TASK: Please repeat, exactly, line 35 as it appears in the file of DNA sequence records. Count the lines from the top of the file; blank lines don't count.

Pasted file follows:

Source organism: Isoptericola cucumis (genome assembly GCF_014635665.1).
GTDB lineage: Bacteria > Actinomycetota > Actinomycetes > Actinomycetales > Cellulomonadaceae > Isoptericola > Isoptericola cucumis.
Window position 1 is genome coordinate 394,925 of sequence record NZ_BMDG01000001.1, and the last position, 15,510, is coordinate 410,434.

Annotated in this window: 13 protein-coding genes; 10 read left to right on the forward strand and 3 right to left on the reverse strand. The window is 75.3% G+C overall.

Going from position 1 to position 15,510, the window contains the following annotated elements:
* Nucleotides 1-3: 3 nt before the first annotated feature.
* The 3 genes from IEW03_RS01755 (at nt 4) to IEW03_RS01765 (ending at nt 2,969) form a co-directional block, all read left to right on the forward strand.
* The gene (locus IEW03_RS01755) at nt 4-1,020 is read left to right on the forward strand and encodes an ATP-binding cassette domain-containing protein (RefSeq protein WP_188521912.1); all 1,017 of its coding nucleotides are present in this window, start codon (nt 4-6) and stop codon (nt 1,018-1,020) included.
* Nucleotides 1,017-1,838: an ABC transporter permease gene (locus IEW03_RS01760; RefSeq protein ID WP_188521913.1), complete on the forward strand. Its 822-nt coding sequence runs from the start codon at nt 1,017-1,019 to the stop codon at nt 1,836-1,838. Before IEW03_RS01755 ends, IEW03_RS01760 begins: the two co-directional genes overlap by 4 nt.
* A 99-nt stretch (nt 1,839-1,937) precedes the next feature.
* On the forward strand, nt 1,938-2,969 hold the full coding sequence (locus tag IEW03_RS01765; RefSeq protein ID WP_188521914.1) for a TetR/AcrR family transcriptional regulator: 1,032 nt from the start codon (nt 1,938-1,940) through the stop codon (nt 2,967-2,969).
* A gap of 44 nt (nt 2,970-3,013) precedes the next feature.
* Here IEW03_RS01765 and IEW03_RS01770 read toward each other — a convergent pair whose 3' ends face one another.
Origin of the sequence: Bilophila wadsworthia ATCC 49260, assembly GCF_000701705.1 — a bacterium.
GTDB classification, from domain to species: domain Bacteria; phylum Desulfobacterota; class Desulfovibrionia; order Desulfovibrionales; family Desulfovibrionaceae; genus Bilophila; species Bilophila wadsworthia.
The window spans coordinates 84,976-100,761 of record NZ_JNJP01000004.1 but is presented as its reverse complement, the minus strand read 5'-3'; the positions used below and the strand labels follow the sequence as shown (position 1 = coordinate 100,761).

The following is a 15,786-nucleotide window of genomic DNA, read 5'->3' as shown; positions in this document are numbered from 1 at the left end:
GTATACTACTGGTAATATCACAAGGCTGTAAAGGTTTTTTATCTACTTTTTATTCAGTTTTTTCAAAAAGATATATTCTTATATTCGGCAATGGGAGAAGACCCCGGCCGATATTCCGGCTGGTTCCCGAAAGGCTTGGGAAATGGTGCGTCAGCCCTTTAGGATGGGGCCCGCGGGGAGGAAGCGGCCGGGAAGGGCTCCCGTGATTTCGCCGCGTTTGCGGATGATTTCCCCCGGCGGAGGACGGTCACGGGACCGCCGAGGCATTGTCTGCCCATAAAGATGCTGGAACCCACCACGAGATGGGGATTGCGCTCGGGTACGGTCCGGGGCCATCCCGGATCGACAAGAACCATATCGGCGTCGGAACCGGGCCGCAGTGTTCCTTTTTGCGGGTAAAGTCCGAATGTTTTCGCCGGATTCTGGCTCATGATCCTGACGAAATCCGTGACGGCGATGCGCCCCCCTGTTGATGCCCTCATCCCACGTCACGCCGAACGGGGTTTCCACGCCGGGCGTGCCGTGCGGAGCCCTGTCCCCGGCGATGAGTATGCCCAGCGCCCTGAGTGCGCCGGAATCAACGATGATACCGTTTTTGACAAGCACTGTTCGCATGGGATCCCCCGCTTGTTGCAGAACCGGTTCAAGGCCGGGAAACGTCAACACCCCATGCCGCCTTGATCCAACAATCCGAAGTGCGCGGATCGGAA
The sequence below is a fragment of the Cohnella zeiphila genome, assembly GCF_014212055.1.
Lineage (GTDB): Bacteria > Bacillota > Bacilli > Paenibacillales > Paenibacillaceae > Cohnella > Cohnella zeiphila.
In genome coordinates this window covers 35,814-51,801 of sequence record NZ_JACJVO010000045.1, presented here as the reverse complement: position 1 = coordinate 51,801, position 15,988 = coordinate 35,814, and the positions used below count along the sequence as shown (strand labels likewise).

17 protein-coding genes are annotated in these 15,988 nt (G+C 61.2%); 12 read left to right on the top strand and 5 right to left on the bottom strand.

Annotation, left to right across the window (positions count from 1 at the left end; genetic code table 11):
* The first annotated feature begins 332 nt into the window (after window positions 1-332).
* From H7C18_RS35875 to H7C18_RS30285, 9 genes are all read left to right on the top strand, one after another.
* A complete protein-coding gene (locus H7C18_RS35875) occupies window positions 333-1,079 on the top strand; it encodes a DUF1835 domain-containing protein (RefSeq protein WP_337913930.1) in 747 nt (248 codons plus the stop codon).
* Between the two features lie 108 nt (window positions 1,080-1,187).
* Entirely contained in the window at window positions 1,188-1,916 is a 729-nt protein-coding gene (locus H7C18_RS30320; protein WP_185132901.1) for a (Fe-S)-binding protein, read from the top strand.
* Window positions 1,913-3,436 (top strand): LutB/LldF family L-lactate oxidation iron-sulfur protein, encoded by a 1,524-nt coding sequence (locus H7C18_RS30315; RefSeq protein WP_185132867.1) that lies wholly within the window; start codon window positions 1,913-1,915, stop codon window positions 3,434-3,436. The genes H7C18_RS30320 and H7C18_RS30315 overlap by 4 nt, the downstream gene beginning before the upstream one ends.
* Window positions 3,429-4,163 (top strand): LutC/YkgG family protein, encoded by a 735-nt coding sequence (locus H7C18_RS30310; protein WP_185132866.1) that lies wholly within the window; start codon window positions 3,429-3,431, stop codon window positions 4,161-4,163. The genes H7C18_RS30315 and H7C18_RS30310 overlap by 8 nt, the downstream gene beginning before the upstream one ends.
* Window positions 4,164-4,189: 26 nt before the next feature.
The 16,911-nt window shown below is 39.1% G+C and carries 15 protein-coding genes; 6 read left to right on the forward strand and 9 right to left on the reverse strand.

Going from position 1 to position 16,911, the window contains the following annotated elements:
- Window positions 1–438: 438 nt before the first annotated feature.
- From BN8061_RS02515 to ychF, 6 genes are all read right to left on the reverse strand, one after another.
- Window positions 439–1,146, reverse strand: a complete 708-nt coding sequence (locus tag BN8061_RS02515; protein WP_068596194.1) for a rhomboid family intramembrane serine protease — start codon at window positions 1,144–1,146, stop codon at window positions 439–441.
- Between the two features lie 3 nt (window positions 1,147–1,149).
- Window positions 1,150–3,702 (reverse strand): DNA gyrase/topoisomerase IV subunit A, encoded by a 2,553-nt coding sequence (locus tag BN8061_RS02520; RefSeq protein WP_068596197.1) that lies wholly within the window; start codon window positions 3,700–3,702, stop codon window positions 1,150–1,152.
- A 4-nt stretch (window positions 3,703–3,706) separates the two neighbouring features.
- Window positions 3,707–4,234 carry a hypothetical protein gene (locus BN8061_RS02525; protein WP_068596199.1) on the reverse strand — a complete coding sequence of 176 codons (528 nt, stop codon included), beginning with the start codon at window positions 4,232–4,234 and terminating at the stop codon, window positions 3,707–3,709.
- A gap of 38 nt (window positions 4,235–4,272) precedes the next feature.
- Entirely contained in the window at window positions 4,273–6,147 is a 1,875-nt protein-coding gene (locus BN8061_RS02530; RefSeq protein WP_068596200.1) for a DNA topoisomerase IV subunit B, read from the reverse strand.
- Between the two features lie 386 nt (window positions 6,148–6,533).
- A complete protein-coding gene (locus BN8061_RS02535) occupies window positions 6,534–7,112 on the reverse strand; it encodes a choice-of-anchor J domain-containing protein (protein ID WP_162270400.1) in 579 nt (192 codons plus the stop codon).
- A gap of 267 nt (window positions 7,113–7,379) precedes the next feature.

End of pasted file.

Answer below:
- From BN8061_RS02515 to ychF, 6 genes are all read right to left on the reverse strand, one after another.